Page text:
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Waltham Catholic school implements new learning program


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WALTHAM — Mary Esposito, principal of Our Lady Comforter of the Afflicted school, was looking for a way to improve the professional development of her teachers when a parent attending an open house at the school made a suggestion. He introduced her to a program that not only enhanced the skills of teachers, but also promoted a better learning environment for students.

She was interested and looked into the program, which was run by the Global Institute for Student Aspirations at Endicott College. Esposito found that the program worked to enhance learning in schools through methods based on the nationally recognized research and practices of Dr. Russell J. Quaglia, director of the institute.

Quaglia’s methods are founded on eight conditions, which he says create an atmosphere in schools that helps students be successful. These conditions are belonging; heroes; sense of accomplishment; fun and excitement; curiosity and creativity; spirit of adventure; leadership and responsibility; and confidence to take action. These conditions are put into practice at the school through professional-development workshops, evaluations, seminars, student-leadership conferences and school-reform programs.

Starting out, students are given a survey entitled “My Voice,” which queries all aspects of their education including school facilities, teachers, administration, curriculum, parent involvement and faith. They are asked questions such as “Do you feel safe at school?” and “Is there an adult you can talk to freely with?” The program coordinators use the student responses to work with the school to customize a plan for improvement.

Now in its second year of a three-year partnership with the program, Esposito is grateful for all the help and enrichment her school has received. During that time, many things have changed, she said. Her teachers have discovered new teaching techniques and a clearer voice in how their teaching is evaluated by the administration, students feel like they have a say in their education and have gained confidence.

"We try to be more student friendly now," Esposito said. "The program teaches techniques such as: don't put a student on the spot by calling on a him if he doesn't have his hand raised. Instead, pull names out of hat so that every student knows he has a chance to be called on."

"If the kids are happy and feel safe, secure and comfortable in the environment here, they are going to learn," she continued. "They spend the better part of their day in school, so you want them to feel secure and know that they are a valuable members of the school community with important things to contribute."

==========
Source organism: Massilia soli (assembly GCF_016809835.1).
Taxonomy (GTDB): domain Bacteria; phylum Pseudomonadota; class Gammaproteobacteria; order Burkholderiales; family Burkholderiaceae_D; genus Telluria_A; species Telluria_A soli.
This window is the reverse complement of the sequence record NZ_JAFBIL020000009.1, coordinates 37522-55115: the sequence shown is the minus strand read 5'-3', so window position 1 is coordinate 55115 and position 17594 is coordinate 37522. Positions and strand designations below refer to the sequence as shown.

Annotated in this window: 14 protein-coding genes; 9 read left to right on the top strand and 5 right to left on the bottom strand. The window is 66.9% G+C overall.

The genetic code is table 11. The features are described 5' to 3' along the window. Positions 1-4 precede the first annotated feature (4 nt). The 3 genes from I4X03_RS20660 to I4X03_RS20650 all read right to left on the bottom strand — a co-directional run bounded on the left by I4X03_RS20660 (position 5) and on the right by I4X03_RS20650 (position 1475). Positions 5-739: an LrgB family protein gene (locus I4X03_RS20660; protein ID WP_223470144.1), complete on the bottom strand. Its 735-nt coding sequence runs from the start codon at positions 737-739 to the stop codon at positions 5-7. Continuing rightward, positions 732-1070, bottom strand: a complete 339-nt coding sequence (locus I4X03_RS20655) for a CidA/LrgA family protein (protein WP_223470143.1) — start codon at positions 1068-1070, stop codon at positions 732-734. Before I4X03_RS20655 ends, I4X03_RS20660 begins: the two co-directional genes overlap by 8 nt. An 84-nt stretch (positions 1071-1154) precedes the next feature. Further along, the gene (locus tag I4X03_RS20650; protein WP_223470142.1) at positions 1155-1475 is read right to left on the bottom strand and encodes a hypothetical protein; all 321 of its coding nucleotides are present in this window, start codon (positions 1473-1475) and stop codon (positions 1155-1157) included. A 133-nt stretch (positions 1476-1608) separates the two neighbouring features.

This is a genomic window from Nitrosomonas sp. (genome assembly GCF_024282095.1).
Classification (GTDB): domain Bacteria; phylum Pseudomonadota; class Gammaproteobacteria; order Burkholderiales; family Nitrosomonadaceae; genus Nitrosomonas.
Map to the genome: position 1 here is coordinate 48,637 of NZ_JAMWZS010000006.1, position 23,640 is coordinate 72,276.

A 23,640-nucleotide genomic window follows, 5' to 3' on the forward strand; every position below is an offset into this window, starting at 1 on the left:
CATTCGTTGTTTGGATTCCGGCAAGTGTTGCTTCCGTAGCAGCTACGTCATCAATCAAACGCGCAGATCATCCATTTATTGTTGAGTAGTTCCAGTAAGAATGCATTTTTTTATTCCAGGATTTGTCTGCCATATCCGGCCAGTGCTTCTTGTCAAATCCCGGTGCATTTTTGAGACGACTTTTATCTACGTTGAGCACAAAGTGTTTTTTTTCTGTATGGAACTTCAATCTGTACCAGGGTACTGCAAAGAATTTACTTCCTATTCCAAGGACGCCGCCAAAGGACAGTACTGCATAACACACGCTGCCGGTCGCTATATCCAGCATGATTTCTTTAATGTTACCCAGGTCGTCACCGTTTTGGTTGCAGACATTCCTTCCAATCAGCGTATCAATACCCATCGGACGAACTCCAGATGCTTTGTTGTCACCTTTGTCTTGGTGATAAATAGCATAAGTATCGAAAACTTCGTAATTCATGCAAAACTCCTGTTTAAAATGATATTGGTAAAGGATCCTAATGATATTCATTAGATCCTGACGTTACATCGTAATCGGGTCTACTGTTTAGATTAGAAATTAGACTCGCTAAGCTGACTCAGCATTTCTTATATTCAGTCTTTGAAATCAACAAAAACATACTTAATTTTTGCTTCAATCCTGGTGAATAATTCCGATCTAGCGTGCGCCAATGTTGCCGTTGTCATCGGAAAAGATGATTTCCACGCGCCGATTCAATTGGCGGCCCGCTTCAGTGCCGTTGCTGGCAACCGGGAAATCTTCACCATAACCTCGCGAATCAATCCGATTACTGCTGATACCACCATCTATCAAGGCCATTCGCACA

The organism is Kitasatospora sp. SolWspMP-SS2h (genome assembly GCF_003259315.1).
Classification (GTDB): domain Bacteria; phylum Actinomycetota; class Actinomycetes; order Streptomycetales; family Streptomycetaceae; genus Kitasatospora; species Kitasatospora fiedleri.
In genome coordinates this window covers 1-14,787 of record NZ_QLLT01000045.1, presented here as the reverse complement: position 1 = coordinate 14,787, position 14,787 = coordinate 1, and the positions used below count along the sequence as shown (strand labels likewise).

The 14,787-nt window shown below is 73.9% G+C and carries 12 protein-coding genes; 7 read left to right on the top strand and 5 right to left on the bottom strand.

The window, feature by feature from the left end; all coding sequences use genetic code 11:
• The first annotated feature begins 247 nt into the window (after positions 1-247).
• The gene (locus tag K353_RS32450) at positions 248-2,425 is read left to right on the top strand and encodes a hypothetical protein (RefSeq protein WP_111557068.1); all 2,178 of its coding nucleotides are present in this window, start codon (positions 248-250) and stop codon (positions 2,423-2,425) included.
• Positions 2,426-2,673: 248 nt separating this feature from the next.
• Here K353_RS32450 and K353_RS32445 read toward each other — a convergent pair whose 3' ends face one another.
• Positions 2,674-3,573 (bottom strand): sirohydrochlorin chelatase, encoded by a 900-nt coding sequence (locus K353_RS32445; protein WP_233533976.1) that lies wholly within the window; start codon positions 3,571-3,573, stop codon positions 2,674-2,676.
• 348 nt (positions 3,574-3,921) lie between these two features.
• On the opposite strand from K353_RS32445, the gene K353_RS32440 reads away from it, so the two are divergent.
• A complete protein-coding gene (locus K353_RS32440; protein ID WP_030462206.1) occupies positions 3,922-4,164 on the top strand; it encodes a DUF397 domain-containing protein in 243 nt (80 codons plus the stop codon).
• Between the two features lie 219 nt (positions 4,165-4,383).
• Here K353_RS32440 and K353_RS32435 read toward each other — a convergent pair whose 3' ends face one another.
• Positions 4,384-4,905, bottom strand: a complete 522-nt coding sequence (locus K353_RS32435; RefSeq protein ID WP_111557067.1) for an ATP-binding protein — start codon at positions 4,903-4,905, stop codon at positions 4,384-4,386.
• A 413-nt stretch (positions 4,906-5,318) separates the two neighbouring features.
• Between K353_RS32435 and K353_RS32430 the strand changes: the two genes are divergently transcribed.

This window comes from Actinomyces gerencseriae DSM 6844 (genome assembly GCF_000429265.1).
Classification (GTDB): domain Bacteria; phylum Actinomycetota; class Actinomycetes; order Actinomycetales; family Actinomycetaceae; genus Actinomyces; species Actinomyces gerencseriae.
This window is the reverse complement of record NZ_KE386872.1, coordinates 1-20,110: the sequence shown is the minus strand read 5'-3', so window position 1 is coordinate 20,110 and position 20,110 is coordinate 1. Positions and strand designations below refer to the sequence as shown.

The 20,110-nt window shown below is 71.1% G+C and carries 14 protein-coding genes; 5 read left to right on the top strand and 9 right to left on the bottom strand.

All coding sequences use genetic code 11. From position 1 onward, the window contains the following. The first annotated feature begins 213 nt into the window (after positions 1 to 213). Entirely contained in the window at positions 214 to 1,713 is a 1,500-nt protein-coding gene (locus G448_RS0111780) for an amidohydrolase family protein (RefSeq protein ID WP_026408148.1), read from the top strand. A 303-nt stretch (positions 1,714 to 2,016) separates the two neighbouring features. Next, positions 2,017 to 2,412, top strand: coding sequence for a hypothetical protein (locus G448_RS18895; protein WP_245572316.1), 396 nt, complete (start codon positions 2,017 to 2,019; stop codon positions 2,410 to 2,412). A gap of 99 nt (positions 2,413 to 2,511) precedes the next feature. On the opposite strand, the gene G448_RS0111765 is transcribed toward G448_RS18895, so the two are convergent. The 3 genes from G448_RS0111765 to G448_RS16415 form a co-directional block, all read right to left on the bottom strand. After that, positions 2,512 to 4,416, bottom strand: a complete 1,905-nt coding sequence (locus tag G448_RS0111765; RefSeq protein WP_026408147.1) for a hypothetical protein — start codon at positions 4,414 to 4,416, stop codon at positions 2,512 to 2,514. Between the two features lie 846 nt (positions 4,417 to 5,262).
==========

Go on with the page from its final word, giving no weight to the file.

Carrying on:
Another notable change has been to the name of the program. On Jan. 25, the founders of the Global Institute for Student Aspirations announced the creation of a sister association called The National Catholic Center for Student Aspirations (NCCSA) operated out of Assumption College, Quaglia’s alma mater. The two programs are based on the same principals, but NCCSA delivers the eight conditions through the outline of the Catholic faith. Our Lady’s school is the first Catholic school in the archdiocese to implement the program.

"The benefits of the program are tremendous," stated Kristin Melley, associate director of NCCSA. "Students benefit from a real enhanced learning environment, which is made more fun and exciting and which encourages them to think 'why and why not.'"

Melley said the program also helps teachers to recognize “best practices” in teaching and to make those practices instinctual. “We offer schools the opportunity to involve themselves in self-reflection.”

"We don't direct a school-change program," she continued. "We listen to students and teachers and get them to collaborate and recognize their strengths, and we support them. We don't intend to change the inherent nature of the school; we want to help them enhance themselves and help teachers to do the best job they can."

In the second year of the program, the NCCSA philosophy is formally introduced to the parents. On Feb. 22, almost half of the 184 families at Our Lady’s school attended an information session run by Quaglia, which aimed to assist parents in practicing the eight conditions at home. He suggested simple things parents can do to help their children feel confident to follow their dreams.

Melley explained that parents are central to the education of their children. “Parents need to be involved in their children’s education,” she said. “Parents are their children’s heroes and role models.”

"We got a lot of positive feedback from the parents," said Esposito. "They felt good because they are already doing a lot of the things Quaglia was talking about, so it was very affirming for them."

"I think this program is great," she continued. "It takes time to do it, but it's really worth it. It's helping everyone."

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